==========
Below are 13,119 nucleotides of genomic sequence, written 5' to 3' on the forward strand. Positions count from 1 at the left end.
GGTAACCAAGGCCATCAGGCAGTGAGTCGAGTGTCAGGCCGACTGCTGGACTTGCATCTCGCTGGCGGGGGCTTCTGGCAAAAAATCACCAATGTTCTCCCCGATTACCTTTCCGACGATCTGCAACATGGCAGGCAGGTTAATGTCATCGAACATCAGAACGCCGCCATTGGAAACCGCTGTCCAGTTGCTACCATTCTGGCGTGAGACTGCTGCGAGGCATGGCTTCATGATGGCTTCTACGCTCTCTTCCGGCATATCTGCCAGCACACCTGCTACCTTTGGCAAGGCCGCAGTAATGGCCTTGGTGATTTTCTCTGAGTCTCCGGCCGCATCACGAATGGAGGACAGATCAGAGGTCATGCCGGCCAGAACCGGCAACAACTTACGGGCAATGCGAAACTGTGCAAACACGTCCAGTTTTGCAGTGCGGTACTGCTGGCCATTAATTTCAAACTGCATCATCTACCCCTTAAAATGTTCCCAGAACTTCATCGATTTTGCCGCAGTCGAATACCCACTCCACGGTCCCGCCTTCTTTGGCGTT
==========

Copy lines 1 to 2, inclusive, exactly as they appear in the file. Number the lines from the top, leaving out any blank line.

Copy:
Below are 13,119 nucleotides of genomic sequence, written 5' to 3' on the forward strand. Positions count from 1 at the left end.
GGTAACCAAGGCCATCAGGCAGTGAGTCGAGTGTCAGGCCGACTGCTGGACTTGCATCTCGCTGGCGGGGGCTTCTGGCAAAAAATCACCAATGTTCTCCCCGATTACCTTTCCGACGATCTGCAACATGGCAGGCAGGTTAATGTCATCGAACATCAGAACGCCGCCATTGGAAACCGCTGTCCAGTTGCTACCATTCTGGCGTGAGACTGCTGCGAGGCATGGCTTCATGATGGCTTCTACGCTCTCTTCCGGCATATCTGCCAGCACACCTGCTACCTTTGGCAAGGCCGCAGTAATGGCCTTGGTGATTTTCTCTGAGTCTCCGGCCGCATCACGAATGGAGGACAGATCAGAGGTCATGCCGGCCAGAACCGGCAACAACTTACGGGCAATGCGAAACTGTGCAAACACGTCCAGTTTTGCAGTGCGGTACTGCTGGCCATTAATTTCAAACTGCATCATCTACCCCTTAAAATGTTCCCAGAACTTCATCGATTTTGCCGCAGTCGAATACCCACTCCACGGTCCCGCCTTCTTTGGCGTT